CityWatch: N.Y. governor demands federal government restrict U.K. travel as COVID-19 mutation spreads

This post was originally published on this site

New York Gov. Andrew Cuomo hit out at the federal government on Wednesday for failing to act in response to a rapidly spreading new COVID-19 mutation in the U.K. that’s already led to strict new lockdowns as well as travel bans or testing requirements for U.K. travelers in at least 120 other countries.

“The issue of the new strain is very serious and I don’t believe this country is taking it as seriously as it should, or taking the action it should take,” Cuomo said in a news conference Wednesday morning. 

Citing preliminary data indicating the new strain may be 70% more transmittable and have already arrived on U.S. shores, the governor said, “It is traveling around the world as we speak. You have to ask yourself, ‘Why aren’t we testing travelers in the U.K. before they get on a plane? Why aren’t we testing travelers, period?’”

Virgin Atlantic, British Airways, and Delta Airlines DAL, +3.36% —the three main airlines that run flights from the U.K. into New York—have all agreed to require testing for passengers flying into the state, said Cuomo, making New York the only state in the U.S. to currently put any such restrictions on U.K. travel.

Also see: Vaccines, though hugely welcome, come too late for many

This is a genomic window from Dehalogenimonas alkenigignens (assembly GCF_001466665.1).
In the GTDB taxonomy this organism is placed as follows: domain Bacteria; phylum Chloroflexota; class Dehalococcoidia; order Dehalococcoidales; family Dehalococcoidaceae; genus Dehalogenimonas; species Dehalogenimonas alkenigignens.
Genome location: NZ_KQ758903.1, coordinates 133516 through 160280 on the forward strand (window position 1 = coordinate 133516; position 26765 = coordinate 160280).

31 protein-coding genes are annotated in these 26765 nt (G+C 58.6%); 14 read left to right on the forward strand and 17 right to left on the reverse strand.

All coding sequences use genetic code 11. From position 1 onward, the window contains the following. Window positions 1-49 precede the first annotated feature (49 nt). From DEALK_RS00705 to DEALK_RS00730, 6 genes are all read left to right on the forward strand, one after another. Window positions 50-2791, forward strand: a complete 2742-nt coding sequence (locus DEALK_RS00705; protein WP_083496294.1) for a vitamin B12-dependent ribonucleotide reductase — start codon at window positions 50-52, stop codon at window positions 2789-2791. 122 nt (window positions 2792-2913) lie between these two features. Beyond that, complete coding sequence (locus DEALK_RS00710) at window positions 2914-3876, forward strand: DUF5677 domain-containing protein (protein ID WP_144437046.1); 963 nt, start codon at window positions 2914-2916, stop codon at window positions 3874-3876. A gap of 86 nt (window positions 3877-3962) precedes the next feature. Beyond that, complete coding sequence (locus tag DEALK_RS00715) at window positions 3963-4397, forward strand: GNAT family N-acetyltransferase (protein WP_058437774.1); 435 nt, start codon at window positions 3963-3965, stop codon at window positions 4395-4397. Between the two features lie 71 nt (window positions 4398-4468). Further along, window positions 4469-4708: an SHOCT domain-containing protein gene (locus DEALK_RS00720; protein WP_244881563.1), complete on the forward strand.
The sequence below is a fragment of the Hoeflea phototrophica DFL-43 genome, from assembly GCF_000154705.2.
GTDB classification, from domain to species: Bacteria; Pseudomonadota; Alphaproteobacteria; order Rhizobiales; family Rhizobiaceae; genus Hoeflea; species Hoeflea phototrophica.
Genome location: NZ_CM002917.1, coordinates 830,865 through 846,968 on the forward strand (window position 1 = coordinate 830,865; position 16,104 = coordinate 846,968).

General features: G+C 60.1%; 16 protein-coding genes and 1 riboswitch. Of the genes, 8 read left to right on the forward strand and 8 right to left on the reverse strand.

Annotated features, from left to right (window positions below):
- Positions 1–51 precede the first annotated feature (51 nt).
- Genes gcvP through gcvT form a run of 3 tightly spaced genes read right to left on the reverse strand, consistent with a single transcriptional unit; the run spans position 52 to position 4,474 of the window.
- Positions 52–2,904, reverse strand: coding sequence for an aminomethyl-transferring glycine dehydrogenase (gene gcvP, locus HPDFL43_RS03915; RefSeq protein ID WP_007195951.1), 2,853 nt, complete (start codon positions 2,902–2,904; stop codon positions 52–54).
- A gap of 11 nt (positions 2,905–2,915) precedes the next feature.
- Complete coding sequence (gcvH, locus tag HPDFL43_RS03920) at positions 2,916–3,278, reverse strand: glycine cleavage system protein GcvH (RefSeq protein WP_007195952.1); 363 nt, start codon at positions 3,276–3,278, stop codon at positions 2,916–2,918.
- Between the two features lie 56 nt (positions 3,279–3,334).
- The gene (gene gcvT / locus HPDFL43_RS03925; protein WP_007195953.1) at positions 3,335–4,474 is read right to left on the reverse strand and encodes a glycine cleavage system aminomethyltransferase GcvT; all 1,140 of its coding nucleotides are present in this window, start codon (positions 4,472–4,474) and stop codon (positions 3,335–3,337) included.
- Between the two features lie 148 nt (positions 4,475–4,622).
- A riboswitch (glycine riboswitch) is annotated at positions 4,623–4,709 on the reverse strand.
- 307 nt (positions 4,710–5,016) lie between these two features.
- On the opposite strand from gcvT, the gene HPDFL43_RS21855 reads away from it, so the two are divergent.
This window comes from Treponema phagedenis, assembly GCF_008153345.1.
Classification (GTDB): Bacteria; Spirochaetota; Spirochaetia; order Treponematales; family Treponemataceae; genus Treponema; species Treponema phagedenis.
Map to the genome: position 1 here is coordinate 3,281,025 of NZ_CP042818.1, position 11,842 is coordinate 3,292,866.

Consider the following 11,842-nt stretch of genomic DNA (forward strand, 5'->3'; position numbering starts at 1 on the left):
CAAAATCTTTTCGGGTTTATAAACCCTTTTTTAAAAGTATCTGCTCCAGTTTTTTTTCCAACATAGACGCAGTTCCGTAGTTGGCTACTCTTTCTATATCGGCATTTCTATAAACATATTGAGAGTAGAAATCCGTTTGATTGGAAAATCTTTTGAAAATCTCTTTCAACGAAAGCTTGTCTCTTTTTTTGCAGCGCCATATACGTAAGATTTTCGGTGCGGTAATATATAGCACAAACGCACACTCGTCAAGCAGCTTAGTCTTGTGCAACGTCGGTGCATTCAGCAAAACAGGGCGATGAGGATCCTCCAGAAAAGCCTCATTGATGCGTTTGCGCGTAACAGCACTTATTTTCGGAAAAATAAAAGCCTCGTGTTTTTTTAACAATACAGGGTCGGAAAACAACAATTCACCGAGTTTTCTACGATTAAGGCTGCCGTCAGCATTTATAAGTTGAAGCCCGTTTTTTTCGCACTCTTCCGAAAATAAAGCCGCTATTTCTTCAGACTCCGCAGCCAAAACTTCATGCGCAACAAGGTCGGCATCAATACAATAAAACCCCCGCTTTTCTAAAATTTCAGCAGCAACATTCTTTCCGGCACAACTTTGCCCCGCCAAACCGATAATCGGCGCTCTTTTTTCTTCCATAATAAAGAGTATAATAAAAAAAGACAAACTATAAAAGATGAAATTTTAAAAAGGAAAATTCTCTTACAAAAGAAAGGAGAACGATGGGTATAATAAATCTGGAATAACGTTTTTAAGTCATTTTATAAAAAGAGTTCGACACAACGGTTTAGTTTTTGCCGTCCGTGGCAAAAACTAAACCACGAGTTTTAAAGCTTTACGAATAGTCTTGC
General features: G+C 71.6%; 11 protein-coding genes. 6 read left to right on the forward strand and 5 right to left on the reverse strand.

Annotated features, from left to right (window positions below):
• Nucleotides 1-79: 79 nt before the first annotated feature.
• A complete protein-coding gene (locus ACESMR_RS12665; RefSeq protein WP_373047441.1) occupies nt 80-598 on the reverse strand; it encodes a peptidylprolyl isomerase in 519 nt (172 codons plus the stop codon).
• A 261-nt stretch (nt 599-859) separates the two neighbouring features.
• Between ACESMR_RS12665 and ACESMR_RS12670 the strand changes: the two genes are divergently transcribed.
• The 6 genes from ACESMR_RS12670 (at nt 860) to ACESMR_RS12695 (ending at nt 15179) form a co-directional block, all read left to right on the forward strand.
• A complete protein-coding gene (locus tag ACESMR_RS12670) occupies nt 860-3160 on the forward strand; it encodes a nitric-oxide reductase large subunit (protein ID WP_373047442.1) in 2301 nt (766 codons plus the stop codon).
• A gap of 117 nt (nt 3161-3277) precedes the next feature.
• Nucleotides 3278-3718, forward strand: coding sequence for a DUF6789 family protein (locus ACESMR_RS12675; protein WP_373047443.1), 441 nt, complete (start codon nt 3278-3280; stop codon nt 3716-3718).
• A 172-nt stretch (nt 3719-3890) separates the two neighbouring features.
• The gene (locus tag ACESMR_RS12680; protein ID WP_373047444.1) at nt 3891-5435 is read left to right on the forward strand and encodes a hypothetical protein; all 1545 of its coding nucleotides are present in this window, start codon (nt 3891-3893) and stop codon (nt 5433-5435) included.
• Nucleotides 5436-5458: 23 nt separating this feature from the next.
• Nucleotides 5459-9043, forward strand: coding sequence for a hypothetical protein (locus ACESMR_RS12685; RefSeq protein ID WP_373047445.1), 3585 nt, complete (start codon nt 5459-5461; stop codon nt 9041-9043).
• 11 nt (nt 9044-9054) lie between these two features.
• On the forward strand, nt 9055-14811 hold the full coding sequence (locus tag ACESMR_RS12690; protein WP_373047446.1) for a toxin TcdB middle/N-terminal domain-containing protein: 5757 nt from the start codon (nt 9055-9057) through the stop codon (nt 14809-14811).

“New York is now safer than any other state because the people landing here are being tested,” said Cuomo. “Why wouldn’t the United States do it? I did it in three phone calls.”

“What the history books will write is the gross negligence of the federal government. That HHS and the CDC have not acted on this is reprehensible,” he said, referring to the federal Health and Human Services Department and the Center for Disease Control and Prevention.

Read: U.S. close to deal with Pfizer to buy millions more vaccine doses

Unlike many other states across the country, New York did not see a notable spike in new COVID-19 cases tied to Thanksgiving travel, Cuomo said, calling the next 10 days over the holidays “key” in determining the trajectory of the virus in the state, and whether further lockdowns will be necessary.

“We are not destined for a shutdown, and I want to do everything I can to avoid a shutdown,” said Cuomo, urging New Yorkers to “celebrate smart” by social distancing, avoiding dense gatherings, keeping windows open and socializing outside.

Other New York COVID-19 developments Wednesday:
  • Statewide, 5.84% of COVID tests reported on Tuesday were positive, down slightly from 5.89% on Monday; 164 people died, and more than 6,800 were hospitalized; 89,000 people have now received the first dose of the vaccine, including 22,000 doses administered across 90 nursing home facilities.
  • In New York City, positivity rates varied significantly by borough, with Manhattan reporting a rate of 2.67%, compared with 4.44% in Brooklyn, 4.95% in Queens, 5.07% in the Bronx, and 5.51% on Staten Island.
  • The current eviction moratorium via the Tenant Safe Harbor Act will be extended past Jan. 1, Cuomo said, but further details of the extension have yet to be announced.
  • The governor also announced a proposal to allow 6,700 fans to attend a Buffalo Bills playoff game in person in January, with tests conducted beforehand and a mandatory mask requirement inside the stadium. “Could we allow fans to the game with testing, and the contact trace after the game?” Cuomo asked. “That’s the model the department of health has been working on.”

Read next: Here’s what we know so far about the new strain of COVID-19

Add Comment